AICF’s annual budget is about 8 crore. “It costs up to 5 crore to organize a tournament featuring elite players like Anand or Carlsen," says Chauhan. “I would rather invest that amount in a chess school and have thousands more players coming up."

A possible solution could be to set up a chess league, on the lines of the Indian Premier League (IPL). Although this is part of AICF’s “2020 vision" document, as uploaded on its website, Singh says they ruled out its formation “due to some issues". R.B. Ramesh, who quit as chief selector at the AICF last month citing “interference", says the federation was unsure chess could be marketed as a spectator sport. However, as Harikrishna points out, “several countries like China or Iran have a chess league. You won’t believe it, but even Bangladesh does".

The erstwhile Soviet Union had a system backing its players; a similar model is now under way in China. In the US, an academy by billionaire Rex Sinquefield has been leading the chess renaissance in the hope of creating “the next Bobby Fischer".

But for all the systemic issues, says R.B. Ramesh, one can’t discount the fact that India is one of the fastest growing countries in chess. “We started from a point when we didn’t have books, internet, media attention or private sponsorships. Today, we are producing three-four GMs every year. That is huge," says Ramesh.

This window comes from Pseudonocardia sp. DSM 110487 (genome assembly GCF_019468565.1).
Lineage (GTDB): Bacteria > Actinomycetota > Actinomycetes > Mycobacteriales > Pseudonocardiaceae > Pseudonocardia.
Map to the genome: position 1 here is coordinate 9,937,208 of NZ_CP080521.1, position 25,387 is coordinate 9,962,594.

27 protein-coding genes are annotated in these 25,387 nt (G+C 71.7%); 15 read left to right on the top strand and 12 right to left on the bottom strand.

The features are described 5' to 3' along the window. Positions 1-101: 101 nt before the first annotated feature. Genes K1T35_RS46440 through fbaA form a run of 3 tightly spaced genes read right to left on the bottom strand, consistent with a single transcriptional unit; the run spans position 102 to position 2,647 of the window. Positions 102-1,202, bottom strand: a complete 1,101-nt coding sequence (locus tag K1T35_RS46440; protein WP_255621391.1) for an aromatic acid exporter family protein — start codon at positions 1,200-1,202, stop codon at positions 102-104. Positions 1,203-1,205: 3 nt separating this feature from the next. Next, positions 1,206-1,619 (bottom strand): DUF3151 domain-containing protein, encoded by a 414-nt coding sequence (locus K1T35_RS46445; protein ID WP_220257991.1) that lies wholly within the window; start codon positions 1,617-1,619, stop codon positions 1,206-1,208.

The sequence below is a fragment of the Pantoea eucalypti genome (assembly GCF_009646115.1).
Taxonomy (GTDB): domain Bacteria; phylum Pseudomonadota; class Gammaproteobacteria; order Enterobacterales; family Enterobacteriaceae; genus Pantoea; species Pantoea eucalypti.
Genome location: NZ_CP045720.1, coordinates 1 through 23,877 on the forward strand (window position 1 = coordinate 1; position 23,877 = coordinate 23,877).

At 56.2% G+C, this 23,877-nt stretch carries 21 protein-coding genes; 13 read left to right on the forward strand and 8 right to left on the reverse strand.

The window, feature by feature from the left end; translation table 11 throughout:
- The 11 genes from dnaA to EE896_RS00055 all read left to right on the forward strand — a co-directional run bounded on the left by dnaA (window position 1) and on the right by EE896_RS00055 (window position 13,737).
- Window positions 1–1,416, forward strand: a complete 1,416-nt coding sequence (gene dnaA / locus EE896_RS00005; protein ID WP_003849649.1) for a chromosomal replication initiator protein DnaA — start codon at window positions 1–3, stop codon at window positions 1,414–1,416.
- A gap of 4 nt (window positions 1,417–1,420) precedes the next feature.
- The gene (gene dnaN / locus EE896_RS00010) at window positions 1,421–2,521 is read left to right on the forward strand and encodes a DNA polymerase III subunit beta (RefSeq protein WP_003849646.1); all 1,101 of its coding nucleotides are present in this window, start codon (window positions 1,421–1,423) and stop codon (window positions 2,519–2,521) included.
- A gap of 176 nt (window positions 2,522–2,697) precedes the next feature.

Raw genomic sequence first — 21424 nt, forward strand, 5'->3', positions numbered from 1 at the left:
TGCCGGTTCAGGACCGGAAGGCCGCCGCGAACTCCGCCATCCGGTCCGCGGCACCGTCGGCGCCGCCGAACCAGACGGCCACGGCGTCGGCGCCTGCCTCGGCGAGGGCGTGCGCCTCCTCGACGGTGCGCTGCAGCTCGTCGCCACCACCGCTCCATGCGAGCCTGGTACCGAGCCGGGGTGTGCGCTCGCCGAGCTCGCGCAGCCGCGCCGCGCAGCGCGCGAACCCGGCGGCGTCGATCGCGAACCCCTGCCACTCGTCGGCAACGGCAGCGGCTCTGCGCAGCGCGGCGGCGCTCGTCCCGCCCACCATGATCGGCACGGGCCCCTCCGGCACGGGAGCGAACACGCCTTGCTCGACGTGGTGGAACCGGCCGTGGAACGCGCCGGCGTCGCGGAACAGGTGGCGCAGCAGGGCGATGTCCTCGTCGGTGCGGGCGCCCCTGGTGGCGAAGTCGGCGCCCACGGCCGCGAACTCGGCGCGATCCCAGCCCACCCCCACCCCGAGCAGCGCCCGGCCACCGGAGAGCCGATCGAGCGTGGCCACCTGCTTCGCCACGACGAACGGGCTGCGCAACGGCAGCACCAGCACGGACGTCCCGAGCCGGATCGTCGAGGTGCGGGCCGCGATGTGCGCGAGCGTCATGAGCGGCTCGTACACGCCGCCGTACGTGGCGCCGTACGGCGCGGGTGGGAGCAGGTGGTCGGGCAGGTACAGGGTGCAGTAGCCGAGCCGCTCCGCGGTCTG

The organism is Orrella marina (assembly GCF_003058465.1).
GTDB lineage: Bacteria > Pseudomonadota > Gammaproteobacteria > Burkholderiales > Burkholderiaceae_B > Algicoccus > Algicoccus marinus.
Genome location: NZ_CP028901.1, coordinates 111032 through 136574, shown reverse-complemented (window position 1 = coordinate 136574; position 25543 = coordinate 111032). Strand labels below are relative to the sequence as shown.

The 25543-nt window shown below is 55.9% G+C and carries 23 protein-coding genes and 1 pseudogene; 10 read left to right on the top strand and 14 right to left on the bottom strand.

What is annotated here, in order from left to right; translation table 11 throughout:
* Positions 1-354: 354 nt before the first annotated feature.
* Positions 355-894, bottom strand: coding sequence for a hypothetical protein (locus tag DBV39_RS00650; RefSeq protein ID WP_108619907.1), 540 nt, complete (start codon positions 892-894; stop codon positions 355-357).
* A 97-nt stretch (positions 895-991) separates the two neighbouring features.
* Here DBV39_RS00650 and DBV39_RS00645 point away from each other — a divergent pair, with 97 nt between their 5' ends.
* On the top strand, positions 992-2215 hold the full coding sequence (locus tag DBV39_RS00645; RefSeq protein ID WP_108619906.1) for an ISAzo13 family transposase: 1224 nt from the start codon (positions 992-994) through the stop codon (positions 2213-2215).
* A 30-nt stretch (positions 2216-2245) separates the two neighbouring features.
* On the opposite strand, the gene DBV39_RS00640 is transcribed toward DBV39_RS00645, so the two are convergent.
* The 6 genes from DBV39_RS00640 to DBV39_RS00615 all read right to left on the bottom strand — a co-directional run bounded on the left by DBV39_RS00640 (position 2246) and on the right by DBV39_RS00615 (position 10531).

India are seeded seventh in the FIDE Online Olympiad. “The average rating of the team (2419) does not reflect our true playing strength," team captain Gujrathi told The Hindu last month. “Our juniors are most talented and grossly under-rated (as per rapid ratings)." Although India have only won a medal once—a bronze in 2014—Gujrathi said the team this year was “among the favourites".

“World champions are not produced because we want it," says Ramesh. “Anand is a one-time phenomenon. When Bobby Fischer became world champion, chess in the US was non-existent. Norway is the size of Chennai, yet it produced a Carlsen. Given where we started, and where we are, I feel we are just as capable as anyone else."